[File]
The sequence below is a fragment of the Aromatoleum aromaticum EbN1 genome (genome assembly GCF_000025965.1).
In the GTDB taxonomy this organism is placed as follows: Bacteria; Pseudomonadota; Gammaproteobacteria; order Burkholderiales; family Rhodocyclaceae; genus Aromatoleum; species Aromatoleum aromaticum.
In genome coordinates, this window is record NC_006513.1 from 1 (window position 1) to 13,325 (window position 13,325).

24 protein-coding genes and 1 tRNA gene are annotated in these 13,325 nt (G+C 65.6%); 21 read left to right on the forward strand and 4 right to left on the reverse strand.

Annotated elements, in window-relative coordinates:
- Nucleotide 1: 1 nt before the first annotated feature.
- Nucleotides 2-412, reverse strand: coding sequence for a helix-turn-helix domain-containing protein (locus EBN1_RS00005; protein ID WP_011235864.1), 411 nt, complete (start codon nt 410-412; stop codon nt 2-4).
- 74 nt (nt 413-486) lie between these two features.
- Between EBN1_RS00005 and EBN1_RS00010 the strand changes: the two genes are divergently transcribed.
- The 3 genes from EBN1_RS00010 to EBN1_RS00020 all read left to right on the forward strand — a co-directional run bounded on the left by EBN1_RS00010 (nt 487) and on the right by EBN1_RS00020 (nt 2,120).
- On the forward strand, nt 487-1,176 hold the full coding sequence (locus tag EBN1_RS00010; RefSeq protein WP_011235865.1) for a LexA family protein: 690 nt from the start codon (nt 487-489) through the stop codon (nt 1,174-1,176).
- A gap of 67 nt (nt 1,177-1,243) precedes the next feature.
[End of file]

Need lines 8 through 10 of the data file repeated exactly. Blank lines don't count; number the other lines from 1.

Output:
- 74 nt (nt 413-486) lie between these two features.
- Between EBN1_RS00005 and EBN1_RS00010 the strand changes: the two genes are divergently transcribed.
- The 3 genes from EBN1_RS00010 to EBN1_RS00020 all read left to right on the forward strand — a co-directional run bounded on the left by EBN1_RS00010 (nt 487) and on the right by EBN1_RS00020 (nt 2,120).